|British Rail purserette uniforms concept – 1974|
For while train operators may not often be competing against each other, they do have to keep an eye on airlines and the motorways. And food and service is one area where they can make their mark, if they are prepared to put in the investment.
The hardware section kicks off with Henry Drefuss’s beautiful Art Deco-style 20th Century Limited Streamlined Locomotive of 1938. For the next two decades, the US dominated passenger locomotive design. The vital role that trains have played in films is given much coverage, and is the perfect opportunity to mention the work of Alfred Hitchcock and Some Like It Hot. This was the era (the 1950s and 1960s) of long distance trains and plenty of comfort, before the onset of utilitarian design in the 1970s. â€¹
There’s the feeling that Lovegrove is really getting into his stride as a product designer when he allows himself to wax lyrical on the merits of different nose shapes. ‘The shape of the Eurostar’s nose… is optimised for its passage through the Channel Tunnel,’ he explains, adding that ‘one of the most attractive noses in the train industry belongs to German rail system Die Bahn’s electric Inter-City Express 3,’ which was styled by Alexander Neumeister.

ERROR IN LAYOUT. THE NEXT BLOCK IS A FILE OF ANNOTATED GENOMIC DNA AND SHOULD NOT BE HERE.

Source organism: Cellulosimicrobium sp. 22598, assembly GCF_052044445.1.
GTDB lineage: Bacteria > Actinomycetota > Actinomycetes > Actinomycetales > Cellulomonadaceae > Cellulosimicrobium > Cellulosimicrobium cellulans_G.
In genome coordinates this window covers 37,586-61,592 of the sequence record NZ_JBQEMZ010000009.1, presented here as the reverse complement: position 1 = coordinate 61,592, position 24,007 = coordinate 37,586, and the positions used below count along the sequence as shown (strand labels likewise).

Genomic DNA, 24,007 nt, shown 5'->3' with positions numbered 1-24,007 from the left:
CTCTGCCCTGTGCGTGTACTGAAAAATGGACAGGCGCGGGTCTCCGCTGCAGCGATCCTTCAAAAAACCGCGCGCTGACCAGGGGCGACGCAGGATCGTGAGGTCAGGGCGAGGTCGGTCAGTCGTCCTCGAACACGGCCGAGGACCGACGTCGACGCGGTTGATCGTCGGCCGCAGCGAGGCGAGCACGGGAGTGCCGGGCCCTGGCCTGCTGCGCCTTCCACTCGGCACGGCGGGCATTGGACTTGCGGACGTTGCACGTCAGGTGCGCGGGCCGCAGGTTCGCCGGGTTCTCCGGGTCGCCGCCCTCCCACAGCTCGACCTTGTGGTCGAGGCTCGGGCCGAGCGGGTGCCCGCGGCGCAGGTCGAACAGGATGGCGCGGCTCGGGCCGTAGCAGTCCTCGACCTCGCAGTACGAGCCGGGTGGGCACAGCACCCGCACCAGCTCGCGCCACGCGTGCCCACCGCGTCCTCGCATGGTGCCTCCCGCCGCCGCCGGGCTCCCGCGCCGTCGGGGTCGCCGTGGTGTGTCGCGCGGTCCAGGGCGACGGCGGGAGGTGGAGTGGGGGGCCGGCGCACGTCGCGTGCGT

The amount of research that goes into Airline and Railway doesn’t bear thinking about. Lovegrove has even collected UK sales data on specific foodstuffs. The book is so stuffed full of great images of the tasteful and the tasteless that slowing down and actually reading the text is hard.
It’s an entertaining romp through a familiar sector, and although there is no grand hypothesising on the meaning of it all (the double-spaced introduction runs to just half a page and the reader is left to draw their own conclusion), it’s hard not to come away with the impression that the reader’s next train journey will be considerably more rewarding. l
Railway – Identity, Design and Culture by Keith Lovegrove is published by Laurence King on 30 May, priced £19.95